How depression and mortality are associated in older community-dwelling populations has yet to be discovered. This study established the role of both major and minor depression in mortality and assessed the function of confounding and explanatory variables in the relationship. A cohort of 3056 Dutch men and women aged 55 to 85 years were followed for 4 years. DSM-III criteria were used to define major depression according to the Diagnostic Interview Schedule. Minor depression was defined as clinically relevant (a Center for Epidemiologie Studies Depression score of ≥ 16) without fulfilling diagnostic criteria for major depression. After accounting for sociodemographic and health status confounders, men with major depression had a risk of death that was 1.80 times higher (95% CI, 1.35 to 2.39) than that in nondepressed men during follow-up. The risk of mortality was not significantly increased in women with minor depression. Gender did not affect the higher association of major depression with mortality risk (95% CI, 1.09 to 3.10) when sociodemographics and health status had been adjusted for. The extra risk of mortality associated with depression was accounted for only in small part by health behviors such as smoking and physical inactivity. Minor depression in older men and major depression in both older men and women increase the risk of dying even after sociodemographics, health status, and health behaviors have been taken into account.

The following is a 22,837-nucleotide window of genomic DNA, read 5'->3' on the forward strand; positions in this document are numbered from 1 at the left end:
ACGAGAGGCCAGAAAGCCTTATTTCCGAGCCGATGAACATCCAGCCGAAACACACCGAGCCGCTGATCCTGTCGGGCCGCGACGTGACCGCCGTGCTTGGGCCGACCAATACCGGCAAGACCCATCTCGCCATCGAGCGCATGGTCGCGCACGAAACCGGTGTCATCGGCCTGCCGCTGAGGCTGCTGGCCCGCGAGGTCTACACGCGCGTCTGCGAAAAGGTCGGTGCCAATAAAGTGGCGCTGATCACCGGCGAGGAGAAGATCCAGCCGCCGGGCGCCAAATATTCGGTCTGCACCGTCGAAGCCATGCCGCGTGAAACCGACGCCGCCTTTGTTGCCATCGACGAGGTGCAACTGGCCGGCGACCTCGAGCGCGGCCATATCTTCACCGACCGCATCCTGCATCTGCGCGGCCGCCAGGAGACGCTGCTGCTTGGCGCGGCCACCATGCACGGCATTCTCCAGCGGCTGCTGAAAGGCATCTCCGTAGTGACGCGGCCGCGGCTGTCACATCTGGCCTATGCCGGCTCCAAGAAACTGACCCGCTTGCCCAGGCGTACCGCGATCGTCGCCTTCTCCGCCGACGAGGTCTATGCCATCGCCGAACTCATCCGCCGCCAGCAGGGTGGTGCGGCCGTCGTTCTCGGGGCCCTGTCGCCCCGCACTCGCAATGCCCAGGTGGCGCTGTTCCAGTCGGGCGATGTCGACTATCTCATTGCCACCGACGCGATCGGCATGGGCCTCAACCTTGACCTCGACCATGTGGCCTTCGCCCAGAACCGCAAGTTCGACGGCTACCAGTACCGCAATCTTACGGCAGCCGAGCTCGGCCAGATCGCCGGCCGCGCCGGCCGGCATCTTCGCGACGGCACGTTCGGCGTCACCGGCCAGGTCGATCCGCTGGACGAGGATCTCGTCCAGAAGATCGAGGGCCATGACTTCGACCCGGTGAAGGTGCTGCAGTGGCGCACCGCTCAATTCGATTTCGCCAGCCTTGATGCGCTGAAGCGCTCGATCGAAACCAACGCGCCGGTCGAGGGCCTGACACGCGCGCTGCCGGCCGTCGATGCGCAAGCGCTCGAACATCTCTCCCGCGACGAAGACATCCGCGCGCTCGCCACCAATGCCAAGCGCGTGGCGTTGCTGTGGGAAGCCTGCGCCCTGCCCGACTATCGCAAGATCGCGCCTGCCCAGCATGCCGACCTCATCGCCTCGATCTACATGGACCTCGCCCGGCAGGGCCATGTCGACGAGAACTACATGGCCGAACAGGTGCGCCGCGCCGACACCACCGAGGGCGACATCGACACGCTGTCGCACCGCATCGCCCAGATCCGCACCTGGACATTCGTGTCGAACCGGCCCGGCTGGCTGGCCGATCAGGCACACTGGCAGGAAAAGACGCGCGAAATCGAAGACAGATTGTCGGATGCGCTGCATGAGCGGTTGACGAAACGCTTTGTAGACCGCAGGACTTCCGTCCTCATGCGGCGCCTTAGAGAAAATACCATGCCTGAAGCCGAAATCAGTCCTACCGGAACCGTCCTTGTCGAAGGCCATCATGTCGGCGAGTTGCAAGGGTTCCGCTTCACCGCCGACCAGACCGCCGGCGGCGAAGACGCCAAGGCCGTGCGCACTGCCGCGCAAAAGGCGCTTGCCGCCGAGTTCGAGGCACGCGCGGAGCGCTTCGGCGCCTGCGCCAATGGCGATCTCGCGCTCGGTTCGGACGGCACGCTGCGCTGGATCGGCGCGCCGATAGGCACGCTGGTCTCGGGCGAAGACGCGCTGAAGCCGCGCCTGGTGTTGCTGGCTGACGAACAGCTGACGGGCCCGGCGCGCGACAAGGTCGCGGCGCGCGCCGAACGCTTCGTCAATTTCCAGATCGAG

|Number of pages||1|
|Journal||Primary Care Companion to the Journal of Clinical Psychiatry|
|Publication status||Published - 1 Dec 1999|